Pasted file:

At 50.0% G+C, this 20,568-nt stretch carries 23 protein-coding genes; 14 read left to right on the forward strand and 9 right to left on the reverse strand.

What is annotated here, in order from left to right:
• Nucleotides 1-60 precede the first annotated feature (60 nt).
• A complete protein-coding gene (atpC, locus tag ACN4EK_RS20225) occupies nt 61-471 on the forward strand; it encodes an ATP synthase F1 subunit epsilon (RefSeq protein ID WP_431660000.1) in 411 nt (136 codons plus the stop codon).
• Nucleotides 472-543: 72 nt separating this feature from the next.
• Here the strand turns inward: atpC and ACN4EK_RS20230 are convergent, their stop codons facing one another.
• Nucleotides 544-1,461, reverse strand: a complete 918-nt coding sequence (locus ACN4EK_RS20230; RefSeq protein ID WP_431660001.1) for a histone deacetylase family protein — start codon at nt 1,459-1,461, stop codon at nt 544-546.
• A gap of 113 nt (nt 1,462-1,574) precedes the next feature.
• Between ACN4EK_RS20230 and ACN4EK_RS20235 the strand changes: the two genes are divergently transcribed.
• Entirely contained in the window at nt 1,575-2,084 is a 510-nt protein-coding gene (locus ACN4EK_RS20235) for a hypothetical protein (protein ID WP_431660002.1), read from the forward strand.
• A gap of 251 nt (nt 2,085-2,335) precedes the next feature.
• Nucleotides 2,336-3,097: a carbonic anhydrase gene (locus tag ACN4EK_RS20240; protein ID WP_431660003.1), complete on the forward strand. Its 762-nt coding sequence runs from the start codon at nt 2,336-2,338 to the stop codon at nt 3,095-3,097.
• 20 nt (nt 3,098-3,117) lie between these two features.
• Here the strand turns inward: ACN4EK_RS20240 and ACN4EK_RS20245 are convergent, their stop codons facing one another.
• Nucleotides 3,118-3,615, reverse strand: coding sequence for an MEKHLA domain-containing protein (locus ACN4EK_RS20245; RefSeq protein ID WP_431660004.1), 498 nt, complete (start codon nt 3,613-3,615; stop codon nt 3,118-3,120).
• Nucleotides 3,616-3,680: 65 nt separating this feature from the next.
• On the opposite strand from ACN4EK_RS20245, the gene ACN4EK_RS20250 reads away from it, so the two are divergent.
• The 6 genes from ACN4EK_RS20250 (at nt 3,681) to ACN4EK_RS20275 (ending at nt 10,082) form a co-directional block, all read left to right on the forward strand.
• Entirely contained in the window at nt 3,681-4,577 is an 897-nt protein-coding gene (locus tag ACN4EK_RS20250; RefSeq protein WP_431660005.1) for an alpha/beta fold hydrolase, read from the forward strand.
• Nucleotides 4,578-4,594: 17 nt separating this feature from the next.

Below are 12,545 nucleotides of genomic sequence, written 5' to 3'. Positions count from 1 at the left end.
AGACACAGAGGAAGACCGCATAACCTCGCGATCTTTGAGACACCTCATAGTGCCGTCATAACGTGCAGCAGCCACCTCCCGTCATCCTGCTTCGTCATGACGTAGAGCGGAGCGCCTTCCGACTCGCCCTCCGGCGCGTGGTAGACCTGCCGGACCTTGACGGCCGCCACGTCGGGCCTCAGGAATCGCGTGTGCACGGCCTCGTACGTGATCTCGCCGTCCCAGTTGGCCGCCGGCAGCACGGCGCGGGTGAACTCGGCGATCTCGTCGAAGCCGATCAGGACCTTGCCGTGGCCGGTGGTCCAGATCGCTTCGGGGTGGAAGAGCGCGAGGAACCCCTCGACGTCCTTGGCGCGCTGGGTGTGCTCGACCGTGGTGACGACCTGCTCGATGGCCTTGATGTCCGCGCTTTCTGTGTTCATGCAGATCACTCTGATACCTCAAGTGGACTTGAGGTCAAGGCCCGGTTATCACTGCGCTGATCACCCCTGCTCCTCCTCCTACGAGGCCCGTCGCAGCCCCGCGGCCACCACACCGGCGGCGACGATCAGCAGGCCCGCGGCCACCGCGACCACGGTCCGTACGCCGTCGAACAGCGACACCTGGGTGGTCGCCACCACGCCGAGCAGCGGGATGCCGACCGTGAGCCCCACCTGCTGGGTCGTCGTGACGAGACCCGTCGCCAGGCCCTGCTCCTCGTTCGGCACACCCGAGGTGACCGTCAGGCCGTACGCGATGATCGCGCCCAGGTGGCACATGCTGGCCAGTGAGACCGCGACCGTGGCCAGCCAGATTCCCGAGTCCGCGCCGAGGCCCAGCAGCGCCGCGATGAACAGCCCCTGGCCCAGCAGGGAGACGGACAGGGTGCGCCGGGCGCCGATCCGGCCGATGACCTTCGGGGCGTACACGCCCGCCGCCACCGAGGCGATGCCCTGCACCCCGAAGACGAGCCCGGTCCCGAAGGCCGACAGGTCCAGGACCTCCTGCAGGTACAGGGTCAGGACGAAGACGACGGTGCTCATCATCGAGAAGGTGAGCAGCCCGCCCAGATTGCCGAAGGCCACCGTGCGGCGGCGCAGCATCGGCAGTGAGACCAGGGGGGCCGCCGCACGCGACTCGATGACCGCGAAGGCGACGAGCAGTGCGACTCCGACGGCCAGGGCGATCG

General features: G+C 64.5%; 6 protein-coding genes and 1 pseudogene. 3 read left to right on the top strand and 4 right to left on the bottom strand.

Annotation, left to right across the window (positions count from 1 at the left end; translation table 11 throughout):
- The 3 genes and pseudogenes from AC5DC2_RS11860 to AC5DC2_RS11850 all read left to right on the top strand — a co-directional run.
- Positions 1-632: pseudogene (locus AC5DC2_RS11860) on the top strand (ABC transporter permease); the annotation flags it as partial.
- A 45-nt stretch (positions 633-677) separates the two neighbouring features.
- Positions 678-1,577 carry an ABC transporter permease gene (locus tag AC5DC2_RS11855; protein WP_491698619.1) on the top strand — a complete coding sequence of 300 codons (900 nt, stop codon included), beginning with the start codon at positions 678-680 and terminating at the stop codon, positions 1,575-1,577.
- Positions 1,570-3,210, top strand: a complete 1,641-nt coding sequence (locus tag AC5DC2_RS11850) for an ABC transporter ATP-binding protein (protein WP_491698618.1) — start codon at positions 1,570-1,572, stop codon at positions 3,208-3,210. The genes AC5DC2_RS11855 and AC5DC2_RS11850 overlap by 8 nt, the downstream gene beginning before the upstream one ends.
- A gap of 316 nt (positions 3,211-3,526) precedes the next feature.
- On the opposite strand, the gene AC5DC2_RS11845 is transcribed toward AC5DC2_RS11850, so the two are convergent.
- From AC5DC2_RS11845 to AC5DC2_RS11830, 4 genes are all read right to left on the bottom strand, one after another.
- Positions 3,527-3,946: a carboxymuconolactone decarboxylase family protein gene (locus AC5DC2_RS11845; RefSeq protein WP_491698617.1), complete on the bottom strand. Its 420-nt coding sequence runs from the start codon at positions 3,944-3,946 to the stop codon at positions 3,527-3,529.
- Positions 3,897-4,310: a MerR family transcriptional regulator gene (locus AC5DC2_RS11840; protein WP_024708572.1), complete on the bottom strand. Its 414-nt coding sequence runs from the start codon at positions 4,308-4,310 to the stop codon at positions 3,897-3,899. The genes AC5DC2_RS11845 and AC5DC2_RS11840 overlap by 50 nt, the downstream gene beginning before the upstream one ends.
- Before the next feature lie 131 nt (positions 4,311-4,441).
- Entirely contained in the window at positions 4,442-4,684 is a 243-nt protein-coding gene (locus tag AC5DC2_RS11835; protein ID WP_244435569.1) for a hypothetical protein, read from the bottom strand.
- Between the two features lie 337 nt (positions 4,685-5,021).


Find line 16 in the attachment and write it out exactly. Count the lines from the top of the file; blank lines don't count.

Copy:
• Nucleotides 3,616-3,680: 65 nt separating this feature from the next.